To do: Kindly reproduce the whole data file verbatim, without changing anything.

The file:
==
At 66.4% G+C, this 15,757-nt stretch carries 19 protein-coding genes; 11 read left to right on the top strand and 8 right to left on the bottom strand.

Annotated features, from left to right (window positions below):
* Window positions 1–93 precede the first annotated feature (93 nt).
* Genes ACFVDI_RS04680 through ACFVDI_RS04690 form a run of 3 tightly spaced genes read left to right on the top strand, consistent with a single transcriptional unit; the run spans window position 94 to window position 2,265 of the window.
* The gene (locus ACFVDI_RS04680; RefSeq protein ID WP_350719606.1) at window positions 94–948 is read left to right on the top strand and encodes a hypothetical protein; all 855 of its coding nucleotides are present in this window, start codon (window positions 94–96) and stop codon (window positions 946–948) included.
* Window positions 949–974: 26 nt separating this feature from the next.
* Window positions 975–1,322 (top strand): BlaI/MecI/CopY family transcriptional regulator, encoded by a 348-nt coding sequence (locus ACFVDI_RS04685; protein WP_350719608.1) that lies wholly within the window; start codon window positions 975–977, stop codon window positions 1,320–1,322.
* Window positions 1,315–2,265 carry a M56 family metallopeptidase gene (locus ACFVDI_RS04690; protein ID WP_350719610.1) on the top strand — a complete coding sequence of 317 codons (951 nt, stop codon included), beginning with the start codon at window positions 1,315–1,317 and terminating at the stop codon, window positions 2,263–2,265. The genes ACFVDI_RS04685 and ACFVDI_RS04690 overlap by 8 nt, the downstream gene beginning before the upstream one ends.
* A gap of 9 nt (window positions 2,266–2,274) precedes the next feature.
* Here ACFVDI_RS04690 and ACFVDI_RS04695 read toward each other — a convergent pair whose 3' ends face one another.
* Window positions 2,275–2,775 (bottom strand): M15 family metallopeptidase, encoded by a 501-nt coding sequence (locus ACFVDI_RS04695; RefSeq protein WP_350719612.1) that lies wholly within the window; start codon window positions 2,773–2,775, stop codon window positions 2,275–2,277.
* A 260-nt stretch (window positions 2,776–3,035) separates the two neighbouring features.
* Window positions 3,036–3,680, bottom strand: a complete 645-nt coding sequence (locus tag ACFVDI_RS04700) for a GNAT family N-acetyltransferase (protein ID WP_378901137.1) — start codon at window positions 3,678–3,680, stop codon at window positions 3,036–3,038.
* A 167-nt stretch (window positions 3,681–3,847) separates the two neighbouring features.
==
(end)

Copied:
At 66.4% G+C, this 15,757-nt stretch carries 19 protein-coding genes; 11 read left to right on the top strand and 8 right to left on the bottom strand.

Annotated features, from left to right (window positions below):
* Window positions 1–93 precede the first annotated feature (93 nt).
* Genes ACFVDI_RS04680 through ACFVDI_RS04690 form a run of 3 tightly spaced genes read left to right on the top strand, consistent with a single transcriptional unit; the run spans window position 94 to window position 2,265 of the window.
* The gene (locus ACFVDI_RS04680; RefSeq protein ID WP_350719606.1) at window positions 94–948 is read left to right on the top strand and encodes a hypothetical protein; all 855 of its coding nucleotides are present in this window, start codon (window positions 94–96) and stop codon (window positions 946–948) included.
* Window positions 949–974: 26 nt separating this feature from the next.
* Window positions 975–1,322 (top strand): BlaI/MecI/CopY family transcriptional regulator, encoded by a 348-nt coding sequence (locus ACFVDI_RS04685; protein WP_350719608.1) that lies wholly within the window; start codon window positions 975–977, stop codon window positions 1,320–1,322.
* Window positions 1,315–2,265 carry a M56 family metallopeptidase gene (locus ACFVDI_RS04690; protein ID WP_350719610.1) on the top strand — a complete coding sequence of 317 codons (951 nt, stop codon included), beginning with the start codon at window positions 1,315–1,317 and terminating at the stop codon, window positions 2,263–2,265. The genes ACFVDI_RS04685 and ACFVDI_RS04690 overlap by 8 nt, the downstream gene beginning before the upstream one ends.
* A gap of 9 nt (window positions 2,266–2,274) precedes the next feature.
* Here ACFVDI_RS04690 and ACFVDI_RS04695 read toward each other — a convergent pair whose 3' ends face one another.
* Window positions 2,275–2,775 (bottom strand): M15 family metallopeptidase, encoded by a 501-nt coding sequence (locus ACFVDI_RS04695; RefSeq protein WP_350719612.1) that lies wholly within the window; start codon window positions 2,773–2,775, stop codon window positions 2,275–2,277.
* A 260-nt stretch (window positions 2,776–3,035) separates the two neighbouring features.
* Window positions 3,036–3,680, bottom strand: a complete 645-nt coding sequence (locus tag ACFVDI_RS04700) for a GNAT family N-acetyltransferase (protein ID WP_378901137.1) — start codon at window positions 3,678–3,680, stop codon at window positions 3,036–3,038.
* A 167-nt stretch (window positions 3,681–3,847) separates the two neighbouring features.